It has been a busy couple of weeks at the school again – we didn’t actually stop over Easter as there is so much to be done at the moment. The building is really taking shape now, we are only 3 weeks away from what is called ‘Practical Completion’ (PC), when the builders will finally put down their last paint brush and hammer and hand over the Deanery to us…. well almost. PC will happen on the Friday (24th May) and then on Monday 27th May the very same company will pick up their hammers and spades again and begin work on Kingfisher Academy next door. Many of you will probably have noticed that the hoardings have come down around the Deanery and the wood has been re-used to construct new hoardings a little further down the road, this is for the new Kingfisher site. I am doubly delighted about this, as of course we are absolutely thrilled to be opening a DBAT primary school (with nursery) right next door (currently due to open in 2020), but it also means that actually our construction company will not be too far away for the whole of our first year! I am sure everyone reading this will know that with any new buildings there may be a few initial ‘snags’ to sort out, don’t worry, we have already started writing a list but I have to say it is pretty short – the quality of finish in the building is fantastic. So if there are any small things that we miss, I can literally open the front door of the Deanery and call across to the staff from BAM to come and help – pretty much exactly the same team are building Kingfisher Academy as the team who built the Deanery, so we will no doubt keep closely in touch!! I am delighted about this, not just so that we can get them to sort out any minor problems, but I am thrilled that they are going to be able to see the building being open and used for what it is truly intended. It is easy to see that the core team from BAM genuinely love their work and have a tremendous amount of pride in the Deanery and so I cannot wait for them to be able to come into assembly in the theatre and see it in action, to visit lessons and see the exceptional learning taking place and to join the students in sampling the wonderful food that is going to be prepared in the kitchens.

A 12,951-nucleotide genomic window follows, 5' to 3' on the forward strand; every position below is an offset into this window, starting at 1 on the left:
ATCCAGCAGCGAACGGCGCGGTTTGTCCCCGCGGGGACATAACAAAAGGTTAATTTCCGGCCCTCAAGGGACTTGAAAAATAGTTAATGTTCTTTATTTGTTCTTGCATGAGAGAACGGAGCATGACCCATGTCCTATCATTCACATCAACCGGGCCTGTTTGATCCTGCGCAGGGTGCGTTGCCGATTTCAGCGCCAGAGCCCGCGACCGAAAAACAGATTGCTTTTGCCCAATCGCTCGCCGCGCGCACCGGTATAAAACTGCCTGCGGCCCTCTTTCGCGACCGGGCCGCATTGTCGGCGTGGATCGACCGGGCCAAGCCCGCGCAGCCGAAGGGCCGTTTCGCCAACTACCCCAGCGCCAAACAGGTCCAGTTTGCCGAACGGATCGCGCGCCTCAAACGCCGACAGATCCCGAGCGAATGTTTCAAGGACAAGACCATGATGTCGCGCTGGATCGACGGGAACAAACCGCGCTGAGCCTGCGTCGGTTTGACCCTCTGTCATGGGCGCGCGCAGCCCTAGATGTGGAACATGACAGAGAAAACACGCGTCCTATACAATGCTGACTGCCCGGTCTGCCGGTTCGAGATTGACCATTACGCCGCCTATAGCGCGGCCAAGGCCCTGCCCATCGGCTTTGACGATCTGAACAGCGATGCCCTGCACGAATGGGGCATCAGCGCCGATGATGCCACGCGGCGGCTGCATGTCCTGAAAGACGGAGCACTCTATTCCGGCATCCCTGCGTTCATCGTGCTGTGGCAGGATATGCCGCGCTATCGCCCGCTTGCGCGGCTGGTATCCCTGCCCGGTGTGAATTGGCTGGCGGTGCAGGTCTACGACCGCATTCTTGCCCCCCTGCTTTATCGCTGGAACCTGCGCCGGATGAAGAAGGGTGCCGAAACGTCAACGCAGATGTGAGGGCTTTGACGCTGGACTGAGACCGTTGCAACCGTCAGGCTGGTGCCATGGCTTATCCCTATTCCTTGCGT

And…. I have saved the best bit of news until last: I am not alone anymore! Mr Scutt, one of our Assistant Principals, started work with me last Tuesday. He has already made a significant contribution to the project and I am absolutely sure that my first appointment to the teaching staff was a fabulous one. It was a slightly strange start for Mr Scutt, as he is such a dedicated teacher that he didn’t want to leave his Year 11 class at his last school at this crucial time so close to the GCSE examinations, so on his first day of work at the Deanery he actually went back to his old school and taught there. Then his first activity with us was to join me for a meeting in my ‘other’ office – the coffee shop at Waitrose! I will really miss the staff from there, as they have made me so welcome and I actually do now have a regular order and my ‘own’ table where I usually sit!! The manager, Simon, has been fantastically supportive of us and I can only echo what people say of the store there and its staff: they are all fantastic. No doubt I will still pop in when the Deanery opens! On Wednesday of last week, I took Mr Scutt down to meet everyone at St Mary Redcliffe and Temple school (SMRT) in Bristol as they are our partner school. We had a fantastic day there, meeting the Headteacher (Mrs Gilpin) and all her Senior Team and some students from the student council and worship committee. It was really good for Mr Scutt to see the school in action and on a day when he was little more relaxed than the last time he was there! We held the interviews for his post at SMRT back in November 2018, so it was nice to be able to take him back and learn more about where the educational vision for our school began. Then on Saturday Mr Scutt and I got all the new teachers who are going to be working at the Deanery together for the first time and took them on a tour of the school. To say they were excited is an understatement! It was fantastic to see them all as one group and to see how they immediately got on – I think they all realised how exciting it is going to be to be the pioneering group of staff who take our first students into the Deanery school. We got to know a few things about them and shared more dreams of how we are going to work together to make the school the most amazing educational experience for our children.